Writer-in-Residence Program Supports Emerging Authors 

In Events, News, Writer-in-Residence

This guest blog was written by Elaina Fuzi, a Boston University student journalist, about our 2023 Writer-in-Residence Reading and Reception. The Associates of the Boston Public Library is currently accepting applications for the 2024-25 Writer-in-Residence. 

Rhonda DeChambeau stood at a podium in the Boston Public Library, and shared her experience being a Writer-in-Residence at one of the largest libraries in the country. Her voice quivered and words caught in her throat as she read from her journal entry on the first day of her fellowship. “Today was good for my soul. So good to be surrounded by all the books and beauty, the art and architecture of the Boston Public Library. My little office is sure to become a haven for my thoughts and hopefully an incubator for my story. I feel like myself again.” 

Established in 2004 by the Associates of the Boston Public Library, the Writer-in-Residence program selects an emerging author annually. The fellowship provides the author with a stipend and office space within the Boston Public Library, explains Vidisha Agarwalla, the Communications Specialist of the Associates. 

Every year, the Writer-in-Residence focuses on a manuscript for a children's or young adult’s literary work, with the aim of completing a publisher-ready work according to the organization’s website. “It gives them the time and resources to write, which not all authors can afford,” Agarwalla noted. 

A reception on October 10, 2023, introduced the new Writer-in-Residence, Danielle Emerson, and featured the work of outgoing writer Rhonda DeChambeau. Laura Russo, Director of Development and External Affairs, mentioned that the program and reception aim to spotlight the talents of these writers. At last year’s reception, DeChambeau was discovered by an agent and has since secured a two-book deal with Holiday House, a New York-based publishing company. “It has been a launchpad for multiple authors,” Agarwalla added.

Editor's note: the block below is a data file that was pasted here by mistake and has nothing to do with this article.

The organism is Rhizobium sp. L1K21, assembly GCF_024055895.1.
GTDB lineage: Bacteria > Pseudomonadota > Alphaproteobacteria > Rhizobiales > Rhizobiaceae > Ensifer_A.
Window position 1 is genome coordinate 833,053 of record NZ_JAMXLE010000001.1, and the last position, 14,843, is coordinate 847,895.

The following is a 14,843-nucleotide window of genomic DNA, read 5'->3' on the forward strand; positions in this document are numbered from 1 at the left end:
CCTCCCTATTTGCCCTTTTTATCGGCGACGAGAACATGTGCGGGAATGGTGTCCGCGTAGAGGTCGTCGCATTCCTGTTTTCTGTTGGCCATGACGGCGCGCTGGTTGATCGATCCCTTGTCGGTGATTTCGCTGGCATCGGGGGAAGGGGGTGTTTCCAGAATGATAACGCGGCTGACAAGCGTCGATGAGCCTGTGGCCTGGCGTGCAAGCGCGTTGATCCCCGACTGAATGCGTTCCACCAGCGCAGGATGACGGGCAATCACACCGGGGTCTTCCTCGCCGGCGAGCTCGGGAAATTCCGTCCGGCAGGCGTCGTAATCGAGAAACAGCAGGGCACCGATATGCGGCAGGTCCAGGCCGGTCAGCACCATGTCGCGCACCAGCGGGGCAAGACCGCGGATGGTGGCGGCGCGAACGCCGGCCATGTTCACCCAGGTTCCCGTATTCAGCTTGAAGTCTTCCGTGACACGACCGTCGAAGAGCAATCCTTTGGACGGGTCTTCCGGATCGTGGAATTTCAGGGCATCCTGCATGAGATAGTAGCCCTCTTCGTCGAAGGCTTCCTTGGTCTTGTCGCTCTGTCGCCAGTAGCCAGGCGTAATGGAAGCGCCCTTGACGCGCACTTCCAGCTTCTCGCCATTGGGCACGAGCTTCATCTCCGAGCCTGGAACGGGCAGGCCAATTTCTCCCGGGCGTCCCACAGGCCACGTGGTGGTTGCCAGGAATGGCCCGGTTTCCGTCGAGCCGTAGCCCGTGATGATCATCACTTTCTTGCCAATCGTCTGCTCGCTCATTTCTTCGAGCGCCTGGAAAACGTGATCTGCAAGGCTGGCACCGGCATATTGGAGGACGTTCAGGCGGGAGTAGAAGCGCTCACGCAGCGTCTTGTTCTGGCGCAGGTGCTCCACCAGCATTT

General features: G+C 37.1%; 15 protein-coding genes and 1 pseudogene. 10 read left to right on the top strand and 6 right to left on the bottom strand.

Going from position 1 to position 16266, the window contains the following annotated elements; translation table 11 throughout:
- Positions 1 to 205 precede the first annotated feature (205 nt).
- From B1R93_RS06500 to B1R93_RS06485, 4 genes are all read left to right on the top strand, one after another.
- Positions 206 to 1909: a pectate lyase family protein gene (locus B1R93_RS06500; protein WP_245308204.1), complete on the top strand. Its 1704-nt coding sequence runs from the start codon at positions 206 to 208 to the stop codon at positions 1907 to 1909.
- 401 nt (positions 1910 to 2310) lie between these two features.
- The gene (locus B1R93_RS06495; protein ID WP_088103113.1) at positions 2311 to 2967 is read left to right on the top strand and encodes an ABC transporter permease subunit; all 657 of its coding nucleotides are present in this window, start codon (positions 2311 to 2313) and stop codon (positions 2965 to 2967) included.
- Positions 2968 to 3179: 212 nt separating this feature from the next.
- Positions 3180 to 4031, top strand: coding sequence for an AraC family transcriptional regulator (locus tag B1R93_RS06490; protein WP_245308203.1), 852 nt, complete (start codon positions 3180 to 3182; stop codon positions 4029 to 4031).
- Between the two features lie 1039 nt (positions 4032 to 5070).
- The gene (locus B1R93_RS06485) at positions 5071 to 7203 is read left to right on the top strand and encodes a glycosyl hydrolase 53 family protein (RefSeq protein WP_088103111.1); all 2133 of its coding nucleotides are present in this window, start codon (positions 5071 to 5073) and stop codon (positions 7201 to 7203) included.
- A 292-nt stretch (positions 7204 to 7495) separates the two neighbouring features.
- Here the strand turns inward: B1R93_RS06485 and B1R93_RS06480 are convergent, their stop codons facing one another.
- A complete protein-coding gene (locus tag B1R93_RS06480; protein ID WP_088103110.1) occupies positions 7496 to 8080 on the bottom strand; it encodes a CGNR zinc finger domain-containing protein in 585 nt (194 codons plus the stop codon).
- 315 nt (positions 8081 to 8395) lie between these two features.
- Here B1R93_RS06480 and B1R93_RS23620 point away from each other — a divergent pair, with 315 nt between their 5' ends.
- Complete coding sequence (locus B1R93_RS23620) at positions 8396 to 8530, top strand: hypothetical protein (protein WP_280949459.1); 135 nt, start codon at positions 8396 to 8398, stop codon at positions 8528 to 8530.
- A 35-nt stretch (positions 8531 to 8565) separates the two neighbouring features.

DeChambeau, a resident of Bridgewater, Massachusetts, utilized her fellowship to write a young adult novel called “Top Heavy,” which explores a 15-year-old dancer’s insecurities about her body. DeChambeau noted that being chosen on her sixth application to the program was a huge moment. “I’ve never had a platform until now, and being here has elevated what I have to say,” she reflected. 

This year’s Writer-in-Residence Danielle Emerson, from Providence, Rhode Island, plans to write a collection of young adult short stories heavily influenced by contemporary Diné (Navajo) life and culture and inspired by Emerson’s experiences “draw[n] from a place of home.” Emerson hopes the program will help alleviate some of the financial burdens that come with being an author. “It’s difficult to find time to write just because of finances in this economy,” she said, noting that she has had to work in a convenience store to make ends meet. 

Alan Andres, who has been involved with the program nearly since its inception and currently serves as a board member of the Associates and Writer-in-Residence committee chair, emphasized the importance of supporting authors in today’s world, especially with the emergence of Artificial Intelligence. “It’s a tall order, maybe even an idealistic one in a cynical age that promotes the exciting possibilities of cheap authorless formulaic narratives generated by AI programs using stolen scrapings from popular published works,” he concluded.  

Through the Writer-in-Residence program, the Associates of the Boston Public Library not only champions emerging voices, like those of Rhonda DeChambeau and Danielle Emerson, but also provides a vital counterbalance to the impersonal tide of AI.